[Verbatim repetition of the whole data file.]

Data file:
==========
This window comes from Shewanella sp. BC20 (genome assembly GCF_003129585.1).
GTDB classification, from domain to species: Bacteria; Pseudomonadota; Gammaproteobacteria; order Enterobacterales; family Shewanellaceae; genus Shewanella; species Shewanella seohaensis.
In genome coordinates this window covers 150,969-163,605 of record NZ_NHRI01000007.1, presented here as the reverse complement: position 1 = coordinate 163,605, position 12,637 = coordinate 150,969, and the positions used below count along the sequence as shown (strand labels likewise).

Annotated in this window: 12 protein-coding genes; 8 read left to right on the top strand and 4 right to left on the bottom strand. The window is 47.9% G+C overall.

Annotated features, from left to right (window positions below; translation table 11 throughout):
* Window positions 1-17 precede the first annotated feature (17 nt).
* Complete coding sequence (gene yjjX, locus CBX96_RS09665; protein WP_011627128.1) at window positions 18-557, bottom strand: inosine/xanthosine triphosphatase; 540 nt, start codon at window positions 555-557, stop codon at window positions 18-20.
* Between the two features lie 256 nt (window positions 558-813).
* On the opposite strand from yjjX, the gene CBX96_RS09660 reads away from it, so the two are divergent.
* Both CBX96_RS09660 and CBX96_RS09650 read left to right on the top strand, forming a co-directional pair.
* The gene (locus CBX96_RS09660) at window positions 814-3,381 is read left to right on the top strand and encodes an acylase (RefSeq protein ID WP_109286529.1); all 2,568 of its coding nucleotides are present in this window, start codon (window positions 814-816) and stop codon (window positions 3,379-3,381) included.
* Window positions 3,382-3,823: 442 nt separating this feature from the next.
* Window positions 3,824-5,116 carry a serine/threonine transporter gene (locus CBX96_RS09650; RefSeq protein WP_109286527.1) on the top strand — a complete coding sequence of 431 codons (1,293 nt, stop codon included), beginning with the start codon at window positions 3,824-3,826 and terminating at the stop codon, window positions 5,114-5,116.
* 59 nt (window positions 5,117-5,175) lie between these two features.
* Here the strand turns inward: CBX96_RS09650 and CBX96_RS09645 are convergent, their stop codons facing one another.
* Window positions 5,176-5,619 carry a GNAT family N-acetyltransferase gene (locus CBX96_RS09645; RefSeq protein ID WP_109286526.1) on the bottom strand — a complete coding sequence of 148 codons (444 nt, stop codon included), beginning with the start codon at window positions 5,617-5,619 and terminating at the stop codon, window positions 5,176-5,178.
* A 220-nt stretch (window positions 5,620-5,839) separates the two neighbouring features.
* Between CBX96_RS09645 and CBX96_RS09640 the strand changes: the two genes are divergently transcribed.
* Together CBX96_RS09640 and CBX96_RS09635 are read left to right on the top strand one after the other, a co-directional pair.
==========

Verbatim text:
This window comes from Shewanella sp. BC20 (genome assembly GCF_003129585.1).
GTDB classification, from domain to species: Bacteria; Pseudomonadota; Gammaproteobacteria; order Enterobacterales; family Shewanellaceae; genus Shewanella; species Shewanella seohaensis.
In genome coordinates this window covers 150,969-163,605 of record NZ_NHRI01000007.1, presented here as the reverse complement: position 1 = coordinate 163,605, position 12,637 = coordinate 150,969, and the positions used below count along the sequence as shown (strand labels likewise).

Annotated in this window: 12 protein-coding genes; 8 read left to right on the top strand and 4 right to left on the bottom strand. The window is 47.9% G+C overall.

Annotated features, from left to right (window positions below; translation table 11 throughout):
* Window positions 1-17 precede the first annotated feature (17 nt).
* Complete coding sequence (gene yjjX, locus CBX96_RS09665; protein WP_011627128.1) at window positions 18-557, bottom strand: inosine/xanthosine triphosphatase; 540 nt, start codon at window positions 555-557, stop codon at window positions 18-20.
* Between the two features lie 256 nt (window positions 558-813).
* On the opposite strand from yjjX, the gene CBX96_RS09660 reads away from it, so the two are divergent.
* Both CBX96_RS09660 and CBX96_RS09650 read left to right on the top strand, forming a co-directional pair.
* The gene (locus CBX96_RS09660) at window positions 814-3,381 is read left to right on the top strand and encodes an acylase (RefSeq protein ID WP_109286529.1); all 2,568 of its coding nucleotides are present in this window, start codon (window positions 814-816) and stop codon (window positions 3,379-3,381) included.
* Window positions 3,382-3,823: 442 nt separating this feature from the next.
* Window positions 3,824-5,116 carry a serine/threonine transporter gene (locus CBX96_RS09650; RefSeq protein WP_109286527.1) on the top strand — a complete coding sequence of 431 codons (1,293 nt, stop codon included), beginning with the start codon at window positions 3,824-3,826 and terminating at the stop codon, window positions 5,114-5,116.
* 59 nt (window positions 5,117-5,175) lie between these two features.
* Here the strand turns inward: CBX96_RS09650 and CBX96_RS09645 are convergent, their stop codons facing one another.
* Window positions 5,176-5,619 carry a GNAT family N-acetyltransferase gene (locus CBX96_RS09645; RefSeq protein ID WP_109286526.1) on the bottom strand — a complete coding sequence of 148 codons (444 nt, stop codon included), beginning with the start codon at window positions 5,617-5,619 and terminating at the stop codon, window positions 5,176-5,178.
* A 220-nt stretch (window positions 5,620-5,839) separates the two neighbouring features.
* Between CBX96_RS09645 and CBX96_RS09640 the strand changes: the two genes are divergently transcribed.
* Together CBX96_RS09640 and CBX96_RS09635 are read left to right on the top strand one after the other, a co-directional pair.